Unfortunately, aside from the weird half-misses, there are also several colossal missteps that are so un-Gossip-like that they’re almost embarrassing to listen to (“Casualties of War,” “Into the Wild,” “Love in a Foreign Place”). There are some real “What were they thinking??” moments (the bizarre “Jungle Boogie”-tainted cray-cray darkwave jam that is “Horns”), some strange departures into trancey-sounding synth hooks, as well as a few songs that could be the direct descendants of “Seventeen Seconds”-era Cure, if Robert Smith were a diva with an opera-worthy voice and better makeup application skills (oh c’mon, his lipstick is always crooked!).

I blame these shortcomings mostly on the producer (yeah yeah, killing the messenger), but Gossip have to take some responsibility here. While I’ll be the first to say that I loves me some synth, there’s a definite overreliance on synthesizers and production tricks here, leaving everything feeling just a bit sanitized and soulless. Ditto’s vocals sound as gorgeous as ever, but she doesn’t sing with the defiant conviction that we hear on previous albums. She’s more of a disco dowager here, not the passionate punk chanteuse that we all adore. Ditto’s clearly experienced some relationship turbulence, which comes out in the lyrics, and it’s clear that she’s been listening to lots of ABBA (she has confessed as much in recent interviews). The music itself is considerably more experimental and polished, which isn’t necessarily bad in itself — it’s just…odd. Oh, and there’s not nearly enough of that crucial Gossip hallmark, the relentless funky jankitty-janking guitar. Bring back the jankitty-jank!!!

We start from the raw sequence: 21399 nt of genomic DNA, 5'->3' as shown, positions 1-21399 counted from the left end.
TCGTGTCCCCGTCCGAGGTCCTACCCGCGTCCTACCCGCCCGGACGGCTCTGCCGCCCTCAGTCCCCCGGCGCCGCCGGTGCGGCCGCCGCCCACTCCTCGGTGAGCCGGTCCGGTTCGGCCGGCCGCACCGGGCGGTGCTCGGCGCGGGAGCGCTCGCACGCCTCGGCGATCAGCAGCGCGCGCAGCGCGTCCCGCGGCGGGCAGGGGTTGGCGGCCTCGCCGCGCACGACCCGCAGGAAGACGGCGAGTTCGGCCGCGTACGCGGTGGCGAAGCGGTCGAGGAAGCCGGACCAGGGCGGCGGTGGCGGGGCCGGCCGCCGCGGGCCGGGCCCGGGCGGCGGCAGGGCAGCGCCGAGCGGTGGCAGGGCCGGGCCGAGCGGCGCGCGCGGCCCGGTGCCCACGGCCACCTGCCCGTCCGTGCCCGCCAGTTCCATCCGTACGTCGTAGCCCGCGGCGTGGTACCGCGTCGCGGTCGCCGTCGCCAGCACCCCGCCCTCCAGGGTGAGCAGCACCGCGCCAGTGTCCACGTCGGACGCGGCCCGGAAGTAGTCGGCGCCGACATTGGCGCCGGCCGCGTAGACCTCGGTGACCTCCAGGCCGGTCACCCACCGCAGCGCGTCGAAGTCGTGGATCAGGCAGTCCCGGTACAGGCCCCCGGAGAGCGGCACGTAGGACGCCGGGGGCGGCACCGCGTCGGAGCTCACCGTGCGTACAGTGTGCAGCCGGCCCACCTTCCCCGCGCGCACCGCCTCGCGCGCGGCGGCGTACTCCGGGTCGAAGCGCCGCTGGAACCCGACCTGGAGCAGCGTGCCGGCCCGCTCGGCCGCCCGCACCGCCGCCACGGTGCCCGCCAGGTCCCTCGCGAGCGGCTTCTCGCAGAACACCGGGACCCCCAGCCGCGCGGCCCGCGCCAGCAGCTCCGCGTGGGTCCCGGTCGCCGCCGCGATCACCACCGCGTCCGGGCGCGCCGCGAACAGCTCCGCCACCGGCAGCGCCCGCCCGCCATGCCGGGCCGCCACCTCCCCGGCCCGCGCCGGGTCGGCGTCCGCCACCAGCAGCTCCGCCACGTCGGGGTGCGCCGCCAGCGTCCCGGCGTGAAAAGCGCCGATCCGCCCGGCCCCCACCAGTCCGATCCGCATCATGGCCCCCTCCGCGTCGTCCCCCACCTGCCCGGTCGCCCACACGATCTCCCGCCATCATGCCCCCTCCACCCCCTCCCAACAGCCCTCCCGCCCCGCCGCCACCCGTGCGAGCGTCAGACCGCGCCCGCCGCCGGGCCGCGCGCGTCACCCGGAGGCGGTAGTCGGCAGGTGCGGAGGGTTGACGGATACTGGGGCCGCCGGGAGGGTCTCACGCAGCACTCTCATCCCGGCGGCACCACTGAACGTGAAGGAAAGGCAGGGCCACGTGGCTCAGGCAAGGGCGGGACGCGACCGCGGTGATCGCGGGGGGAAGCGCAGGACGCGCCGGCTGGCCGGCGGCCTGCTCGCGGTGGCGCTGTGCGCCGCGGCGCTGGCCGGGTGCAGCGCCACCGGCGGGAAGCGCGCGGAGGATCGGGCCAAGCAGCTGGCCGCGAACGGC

One of the chief complaints about this album from other reviewers has been that the lyrics are trite and simplistic. OK, maybe if you compare them to lyrics from previous Gossip albums, but somehow the simplified messages on A Joyful Noise really resonate. The beauty of simplicity is that it lends itself to ambiguity, which means you can get all kinds of messages out of a seemingly boring verse. For example: I hold back tears / So I can move in the right direction. / I have faced my fears / Now I can move in the right direction. Deeply philosophical? No. But damned if we can’t all relate to that!

In this case, the ambiguity on A Joyful Noise means you can use the album like a cure-all wonder tonic. Listen to it to help you recover from a messy breakup, a failed project, or a rejection letter. Let it motivate you to lose weight! Break a bad habit! Rid your life of toxic people! Etc.! You kinda can’t go wrong. That is, if you can tolerate the weirdness of it all.

In the final analysis, A Joyful Noise is listenable, but not lovable. It’s like when your chef-savant BFF — you know, the one who always makes the most amazing food you’ve ever tasted — serves up something that’s…less than spectacular. But you eat it anyway, because you love her and she made it, and because, you know, it’s not really all that bad. You know that deep down, she’s got what it takes to cook delicious food, so you just keep hoping that the next thing she cranks out will be as delectable as ever. Right? Fingers crossed…

 

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Transistor-on Takes “The Way Back Down” on EP